When a controversial speaker – whose views on feminism I object to profoundly, by the way – was first invited and then uninvited to speak, we drew a torrent of public criticism for what was perceived widely as an unwillingness of our community to tolerate the expression of differing viewpoints.
Let me be absolutely clear: Williams has a long history of inviting controversial speakers to campus and no history of uninviting them, and this is a point of absolute principle. Ours is an institution of higher learning; such learning cannot occur without broad and enthusiastic exposure to a wide range of ideas and perspectives. And certainly the invitation of a speaker to campus isn’t in and of itself an endorsement – by the College or by individuals who invite a speaker – of that person’s views. Whatever our own views may be, we should be active in bringing to campus speakers whose opinions are different from our own.
There is no reconciling Falk’s October position with his current one, leaving students with unclear guidelines as to which speakers or subjects are out-of-bounds at Williams College. In fact, the only thing that is clear now is that President Falk has declared his administration to be the sole arbiter of what can and cannot be said at the college, the college’s supposed commitment to free speech notwithstanding.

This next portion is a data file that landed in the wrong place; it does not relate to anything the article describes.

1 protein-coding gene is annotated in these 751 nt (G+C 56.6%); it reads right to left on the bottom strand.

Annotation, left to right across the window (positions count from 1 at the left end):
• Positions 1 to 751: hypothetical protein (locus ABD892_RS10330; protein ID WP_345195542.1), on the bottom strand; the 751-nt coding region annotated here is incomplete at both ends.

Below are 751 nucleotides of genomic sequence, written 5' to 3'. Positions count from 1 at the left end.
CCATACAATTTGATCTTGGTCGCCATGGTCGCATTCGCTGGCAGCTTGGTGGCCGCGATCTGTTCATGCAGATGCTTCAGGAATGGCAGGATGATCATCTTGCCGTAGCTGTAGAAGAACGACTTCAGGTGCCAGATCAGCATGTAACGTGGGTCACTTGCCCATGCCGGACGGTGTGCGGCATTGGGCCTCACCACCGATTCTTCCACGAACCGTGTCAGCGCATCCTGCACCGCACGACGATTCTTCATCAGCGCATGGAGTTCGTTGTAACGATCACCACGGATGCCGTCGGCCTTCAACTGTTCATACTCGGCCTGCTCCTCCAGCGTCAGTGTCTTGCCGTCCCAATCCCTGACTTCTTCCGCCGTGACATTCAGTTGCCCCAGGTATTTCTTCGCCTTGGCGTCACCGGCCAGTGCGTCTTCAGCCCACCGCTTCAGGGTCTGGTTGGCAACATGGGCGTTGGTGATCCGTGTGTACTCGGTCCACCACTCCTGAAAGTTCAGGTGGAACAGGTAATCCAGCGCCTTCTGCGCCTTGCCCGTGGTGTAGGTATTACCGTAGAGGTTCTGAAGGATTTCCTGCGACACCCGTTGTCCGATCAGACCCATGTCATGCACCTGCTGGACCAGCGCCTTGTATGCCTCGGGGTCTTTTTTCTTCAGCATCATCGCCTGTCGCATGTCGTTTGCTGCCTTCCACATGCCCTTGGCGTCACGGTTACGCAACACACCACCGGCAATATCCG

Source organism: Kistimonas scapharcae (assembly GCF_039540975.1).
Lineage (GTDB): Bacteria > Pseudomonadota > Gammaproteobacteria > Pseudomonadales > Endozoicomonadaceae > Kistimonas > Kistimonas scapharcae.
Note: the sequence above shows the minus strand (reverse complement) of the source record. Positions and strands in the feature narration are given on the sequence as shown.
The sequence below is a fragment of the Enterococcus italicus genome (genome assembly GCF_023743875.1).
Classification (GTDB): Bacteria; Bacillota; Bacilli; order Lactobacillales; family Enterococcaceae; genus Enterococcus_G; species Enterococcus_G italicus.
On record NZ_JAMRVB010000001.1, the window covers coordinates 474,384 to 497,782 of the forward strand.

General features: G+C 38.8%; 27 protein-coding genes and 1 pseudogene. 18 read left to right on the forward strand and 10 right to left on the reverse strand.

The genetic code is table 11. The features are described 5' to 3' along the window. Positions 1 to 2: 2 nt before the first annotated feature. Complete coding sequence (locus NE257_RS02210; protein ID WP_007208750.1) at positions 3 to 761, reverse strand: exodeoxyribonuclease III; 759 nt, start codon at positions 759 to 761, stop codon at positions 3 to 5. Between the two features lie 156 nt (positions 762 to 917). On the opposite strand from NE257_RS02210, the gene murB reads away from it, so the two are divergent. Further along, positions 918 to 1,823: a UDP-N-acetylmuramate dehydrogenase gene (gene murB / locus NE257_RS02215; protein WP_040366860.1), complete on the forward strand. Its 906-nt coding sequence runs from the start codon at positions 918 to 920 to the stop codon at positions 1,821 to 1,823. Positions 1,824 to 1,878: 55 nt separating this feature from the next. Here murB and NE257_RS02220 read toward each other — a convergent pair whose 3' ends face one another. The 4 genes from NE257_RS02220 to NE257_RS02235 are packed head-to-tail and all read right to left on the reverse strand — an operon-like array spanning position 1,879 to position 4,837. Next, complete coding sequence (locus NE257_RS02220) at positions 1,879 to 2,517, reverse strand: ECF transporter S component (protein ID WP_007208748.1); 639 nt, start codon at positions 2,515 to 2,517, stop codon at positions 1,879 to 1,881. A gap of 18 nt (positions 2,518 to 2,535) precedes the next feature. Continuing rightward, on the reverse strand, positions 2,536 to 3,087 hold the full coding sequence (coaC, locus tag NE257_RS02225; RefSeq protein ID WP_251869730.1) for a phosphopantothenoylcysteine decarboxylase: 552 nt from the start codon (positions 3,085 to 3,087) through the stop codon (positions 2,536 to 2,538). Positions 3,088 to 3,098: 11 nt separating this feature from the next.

Although Williams is, as a private institution, free to craft its own rules, it has stated that it is “committed to being a community in which all ranges of opinion and belief can be expressed and debated” and that “controversy is at the heart of … free academic inquiry.” Imposing restrictions on what topics may be discussed and who students may invite to discuss them is the polar opposite of “free academic inquiry”; it is closer to indoctrination than education.
FIRE keeps a comprehensive database of disinvitation incidents on campuses around the country.
It’s worth noting that some of the most controversial speakers invited to speak at colleges and universities over the past century have sparked the adoption of policies that protect robust and open debate on campuses. The prime example is Yale’s 1975 Woodward Report, which is regarded as the first free speech policy statement by a university to espouse a deep commitment to examining all viewpoints, no matter their popularity, as a path toward truth. That report was adopted only after students called for the disinvitation of controversial Nobel laureate William Shockley, whose views many contended were not only patently racist, but incontrovertibly false. The Woodward Report has been cited as an inspiration for the University of Chicago’s free speech policy statement, which FIRE has endorsed, and which schools are increasingly adopting.
For the moment, it appears Williams has chosen a different path—a path on which paternalistic administrators decide which ideas are too dangerous for college students to hear, even when students themselves have established a program specifically for the purpose of engaging with such ideas. It is now up to the students, faculty, alumni, and trustees of Williams to decide whether that is truly the kind of place they want their college to be, or whether they are going to push back against this act of censorship.